Conflict of interest

In the past 3 years, Dr Kessler was a consultant for Datastat, Inc., Holmusk, RallyPoint Networks, Inc., and Sage Therapeutics. He has stock options in Mirah, PYM, and Roga Sciences. Dr Navarro-Mateu reports non-financial support from Otsuka outside the submitted work. In the past 3 years, Dr Stein has received research grants and/or consultancy honoraria from Johnson & Johnson, Lundbeck, Servier, Takeda and Vistagen. All other authors have no conflicts of interest to declare.

Collaborators:

The WHO WMH Survey collaborators are: Lukoye Atwoli, Department of Mental Health and Behavioural Sciences, Moi University School of Medicine, Eldoret, Kenya Brain and Mind Institute and Medical College East Africa, the Aga Khan University, Nairobi, Kenya; Yasmin Altwaijri, Epidemiology Section, King Faisal Specialist Hospital and Research Center, Riyadh, Saudi Arabia; Guilherme Borges, Maria Elena Medina-Mora, National Institute of Psychiatry Ramón de la Fuente Muñiz, Mexico City, Mexico; Evelyn J. Bromet, Department of Psychiatry, Stony Brook University School of Medicine, Stony Brook, New York, USA; Brendan Bunting, School of Psychology, Ulster University, Londonderry, United Kingdom; Andrzej Kiejna, University of Lower Silesia, Wroclaw, Poland; Kate M. Scott, Department of Psychological Medicine, University of Otago, Dunedin, Otago, New Zealand; Margreet ten Have, Trimbos-Instituut, Netherlands Institute of Mental Health and Addiction, Utrecht, Netherlands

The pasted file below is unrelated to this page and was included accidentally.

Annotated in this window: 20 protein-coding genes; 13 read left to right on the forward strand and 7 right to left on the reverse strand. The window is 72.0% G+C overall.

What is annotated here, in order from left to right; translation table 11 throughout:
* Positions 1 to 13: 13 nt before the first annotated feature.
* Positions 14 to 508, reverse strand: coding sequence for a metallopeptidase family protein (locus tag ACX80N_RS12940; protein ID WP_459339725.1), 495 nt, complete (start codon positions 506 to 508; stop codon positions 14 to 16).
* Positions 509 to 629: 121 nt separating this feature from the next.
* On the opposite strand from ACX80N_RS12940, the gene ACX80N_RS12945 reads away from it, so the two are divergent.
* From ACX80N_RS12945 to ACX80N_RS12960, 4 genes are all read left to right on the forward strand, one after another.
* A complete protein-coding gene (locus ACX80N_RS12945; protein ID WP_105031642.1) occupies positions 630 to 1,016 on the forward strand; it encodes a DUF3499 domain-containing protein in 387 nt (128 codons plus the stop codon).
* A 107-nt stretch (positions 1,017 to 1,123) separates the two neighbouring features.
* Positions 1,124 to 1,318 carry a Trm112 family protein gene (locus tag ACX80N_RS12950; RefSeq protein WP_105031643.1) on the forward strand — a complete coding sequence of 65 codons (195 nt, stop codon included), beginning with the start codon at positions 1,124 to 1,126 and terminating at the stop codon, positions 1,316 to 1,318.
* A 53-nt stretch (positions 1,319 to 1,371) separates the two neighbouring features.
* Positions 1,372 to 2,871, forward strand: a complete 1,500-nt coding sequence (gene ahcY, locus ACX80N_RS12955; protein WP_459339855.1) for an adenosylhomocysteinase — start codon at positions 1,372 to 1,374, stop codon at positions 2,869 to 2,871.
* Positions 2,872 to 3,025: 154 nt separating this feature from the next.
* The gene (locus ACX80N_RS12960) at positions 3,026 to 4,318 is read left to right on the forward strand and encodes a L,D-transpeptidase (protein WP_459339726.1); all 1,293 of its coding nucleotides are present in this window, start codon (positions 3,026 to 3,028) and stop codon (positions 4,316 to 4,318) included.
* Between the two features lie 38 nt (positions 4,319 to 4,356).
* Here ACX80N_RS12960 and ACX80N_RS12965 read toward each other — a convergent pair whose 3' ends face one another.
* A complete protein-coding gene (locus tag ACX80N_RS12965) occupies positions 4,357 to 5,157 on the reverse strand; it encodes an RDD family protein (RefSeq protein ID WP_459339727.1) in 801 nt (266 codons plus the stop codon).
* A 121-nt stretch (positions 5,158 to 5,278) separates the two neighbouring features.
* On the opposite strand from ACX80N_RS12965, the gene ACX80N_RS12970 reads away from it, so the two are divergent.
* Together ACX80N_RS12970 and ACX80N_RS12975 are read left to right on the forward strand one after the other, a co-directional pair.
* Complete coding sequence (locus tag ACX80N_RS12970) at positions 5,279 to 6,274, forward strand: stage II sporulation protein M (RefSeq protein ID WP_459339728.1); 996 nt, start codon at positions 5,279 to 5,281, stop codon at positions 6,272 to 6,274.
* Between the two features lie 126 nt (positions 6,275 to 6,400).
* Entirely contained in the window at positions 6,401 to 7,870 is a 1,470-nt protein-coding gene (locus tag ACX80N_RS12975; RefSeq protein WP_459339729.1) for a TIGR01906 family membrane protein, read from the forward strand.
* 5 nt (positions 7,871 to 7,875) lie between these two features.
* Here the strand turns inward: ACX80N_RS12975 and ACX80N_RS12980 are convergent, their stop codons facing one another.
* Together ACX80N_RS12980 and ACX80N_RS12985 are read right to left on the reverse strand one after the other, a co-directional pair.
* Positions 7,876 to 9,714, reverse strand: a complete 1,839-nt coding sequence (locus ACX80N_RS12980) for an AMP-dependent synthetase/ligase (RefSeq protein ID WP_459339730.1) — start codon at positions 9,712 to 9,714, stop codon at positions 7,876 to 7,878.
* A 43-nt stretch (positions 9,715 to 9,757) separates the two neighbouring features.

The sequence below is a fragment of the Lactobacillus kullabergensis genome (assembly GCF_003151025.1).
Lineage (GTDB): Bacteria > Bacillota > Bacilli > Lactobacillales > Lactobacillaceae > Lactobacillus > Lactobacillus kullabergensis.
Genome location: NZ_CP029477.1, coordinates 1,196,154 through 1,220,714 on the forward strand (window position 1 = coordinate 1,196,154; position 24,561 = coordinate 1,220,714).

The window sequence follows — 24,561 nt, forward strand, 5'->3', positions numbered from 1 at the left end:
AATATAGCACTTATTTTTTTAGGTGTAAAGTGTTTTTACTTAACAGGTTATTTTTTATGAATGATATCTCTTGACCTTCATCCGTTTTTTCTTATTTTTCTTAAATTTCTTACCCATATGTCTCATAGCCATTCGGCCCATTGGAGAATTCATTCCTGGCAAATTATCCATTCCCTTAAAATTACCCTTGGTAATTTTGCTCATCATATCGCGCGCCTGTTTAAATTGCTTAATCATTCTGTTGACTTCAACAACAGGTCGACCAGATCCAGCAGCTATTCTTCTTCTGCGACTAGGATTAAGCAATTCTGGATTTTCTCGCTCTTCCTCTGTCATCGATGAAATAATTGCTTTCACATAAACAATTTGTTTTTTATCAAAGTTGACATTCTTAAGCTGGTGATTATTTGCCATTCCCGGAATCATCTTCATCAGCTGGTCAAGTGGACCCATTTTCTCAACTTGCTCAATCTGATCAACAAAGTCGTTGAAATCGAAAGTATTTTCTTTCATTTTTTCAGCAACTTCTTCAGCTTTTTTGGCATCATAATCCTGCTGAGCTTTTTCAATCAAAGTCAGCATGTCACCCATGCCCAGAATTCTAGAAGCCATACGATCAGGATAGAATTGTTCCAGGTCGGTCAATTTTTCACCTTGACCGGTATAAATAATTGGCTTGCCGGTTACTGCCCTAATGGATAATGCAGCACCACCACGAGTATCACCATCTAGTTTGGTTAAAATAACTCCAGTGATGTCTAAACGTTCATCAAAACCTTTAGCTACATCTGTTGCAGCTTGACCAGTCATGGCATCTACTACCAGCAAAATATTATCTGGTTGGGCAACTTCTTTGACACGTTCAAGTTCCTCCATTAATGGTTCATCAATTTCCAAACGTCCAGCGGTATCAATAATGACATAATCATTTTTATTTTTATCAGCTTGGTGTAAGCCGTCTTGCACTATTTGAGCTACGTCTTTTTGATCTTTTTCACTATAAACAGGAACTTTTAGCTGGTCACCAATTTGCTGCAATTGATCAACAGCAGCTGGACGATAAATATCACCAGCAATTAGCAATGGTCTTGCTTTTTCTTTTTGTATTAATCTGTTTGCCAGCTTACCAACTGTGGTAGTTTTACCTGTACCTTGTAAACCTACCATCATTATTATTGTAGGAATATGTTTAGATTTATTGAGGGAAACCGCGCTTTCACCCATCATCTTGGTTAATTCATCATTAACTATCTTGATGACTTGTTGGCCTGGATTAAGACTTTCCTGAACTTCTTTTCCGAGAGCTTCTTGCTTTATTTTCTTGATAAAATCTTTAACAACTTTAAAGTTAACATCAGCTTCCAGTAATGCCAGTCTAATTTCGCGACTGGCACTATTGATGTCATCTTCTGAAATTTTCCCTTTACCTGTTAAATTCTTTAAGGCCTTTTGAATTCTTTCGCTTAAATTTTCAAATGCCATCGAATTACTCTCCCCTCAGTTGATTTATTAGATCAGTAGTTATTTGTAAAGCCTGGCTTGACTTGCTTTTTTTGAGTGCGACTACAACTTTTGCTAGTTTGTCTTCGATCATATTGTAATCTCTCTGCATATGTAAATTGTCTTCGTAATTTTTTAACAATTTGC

Disclaimer

None of the funders had any role in the design, analysis, interpretation of results, or preparation of this paper. The views and opinions expressed in this report are those of the authors and should not be construed to represent the views of the World Health Organization, other sponsoring organizations, agencies, or governments.

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Figure 0

Table 1. Prevalence of ADM use by MDD and anxiety disorder histories within and across country income groups (n = 48 420)

Figure 1

Table 2. The distributions of depression and anxiety among ADM users (n = 2448)

Figure 2

Table 3. Among ADM users, distribution of antidepressant classes by country income group (n = 2448)a

Figure 3

Table 4. Reasons for ADM use (n = 2342)a

Figure 4

Table 5. Predictors of perceived treatment effectiveness (n = 2235)a